View profile

April 2: International Fact-Checking Day

Mehmet Safak Sari
Mehmet Safak Sari
Hi there 🖐
Know that, I am mostly writing about information disorders. Fact-Checking and verification are necessary for combatting misinformation and disinformation in recent days. I’m not actually in a good mood but I couldn’t skip this day!
Today is International Fact-Checking Day. Every April 2, fact-checkers, journalists, and academics celebrate. Today is important for protecting the general public from misinformation. Let’s dive into this beautiful day 🕺

How was born out International Fact-Checking Day
The first official observation of International Fact-Checking Day was on April 2, 2017. However, the concept of having such a day was first conceived in 2014 at a conference for journalists and professional fact-checkers at the London School of Economics. The discussion was born out of a recognition of the danger that political misformation posed, particularly on social media sites; which are consumed by the masses daily.
In 2016, during the U.S. elections, fake news damaged public opinion and brought this issue into the spotlight again.
It is officially promoted by the International Fact-Checking Network (IFCN), which partners with various media organizations worldwide. The significance of the date, April 2, is also noteworthy because it falls on the day after April Fools’ Day — cleverly pointing to the binary of ‘fool versus fact’.
On this day many different kinds of media organizations rally around and add to the growing pool of resources that can equip people to check facts, and provide tips and lessons to students and the public on ways to identify and stop the spread of misinformation or fake news.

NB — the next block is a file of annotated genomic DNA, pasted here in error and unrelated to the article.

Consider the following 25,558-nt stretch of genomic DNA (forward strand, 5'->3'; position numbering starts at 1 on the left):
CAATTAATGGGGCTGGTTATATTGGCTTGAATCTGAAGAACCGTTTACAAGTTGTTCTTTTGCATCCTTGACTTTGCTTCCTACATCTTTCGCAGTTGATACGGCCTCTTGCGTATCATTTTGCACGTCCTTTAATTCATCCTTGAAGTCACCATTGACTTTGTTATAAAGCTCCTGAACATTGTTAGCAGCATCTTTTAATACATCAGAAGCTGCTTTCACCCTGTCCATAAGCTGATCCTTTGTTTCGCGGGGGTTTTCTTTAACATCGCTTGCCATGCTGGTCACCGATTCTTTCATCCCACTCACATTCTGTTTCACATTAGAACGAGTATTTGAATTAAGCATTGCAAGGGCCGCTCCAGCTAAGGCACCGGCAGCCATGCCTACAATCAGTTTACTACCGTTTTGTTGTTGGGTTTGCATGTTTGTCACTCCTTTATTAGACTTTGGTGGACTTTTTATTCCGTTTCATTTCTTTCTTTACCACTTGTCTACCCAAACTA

The number of fact-checkers and the importance given to verification are increasing day by day. A year ago, Philippines journalist Maria Ressa and Russian journalist Dmitry Muratov received the Nobel Peace Prize for “their efforts to safeguard freedom of expression, which is a precondition for democracy and lasting peace.” Why is so important? Because It was the first time in over 80 years that Journalists got this award. And another point, Maria Ressa is a very famous journalist, and she is also known for combatting misinformation.
Nobel Peace Prize goes to journalism
IFCN says “Fact-Checking Day is an annual celebration and rallying cry for more truth in public health, journalism, and everyday life. It is meant to be lighthearted, but practical”. If you want a part of today and join to celebrate, make sure to follow @factchecknet, and #FactCheckingisEssential on Twitter.
Some free trainings about Media Literacy and Fact-Checking
Whether you’re a fact-checker, journalist or citizen, Poynter will help you develop skills to sort fact from fiction. The good news, some courses are free to reach. You can get here all courses.
Are you boring with courses? Maybe, Games are a better way to understand media literacy for you. 👇
Want to be a better fact-checker? Play a game
Here are 25 ways to get the truth behind topics you care about most. You can do your part to help reduce the spread of misinformation and fill their lives with facts.
Poynter’s foolproof guide to living your best fact-filled life
Thats all folks
📌 All my other contact information is on my website. You can follow me on Twitter and Linkedin
🗓 Click here to see old bulletins.
❤️ If you have not yet subscribed to my e-newsletter, please drop your e-mail in the “subscribe” sections above and below.
See you soon. 🤟
Did you enjoy this issue? Yes No
Mehmet Safak Sari
Mehmet Safak Sari @msafaksari

The newsletter is focused on the new media, information disorder, and means of communication. Articles, cases and tips...

In order to unsubscribe, click here.
If you were forwarded this newsletter and you like it, you can subscribe here.
Created with Revue by Twitter.
İstanbul / Turkey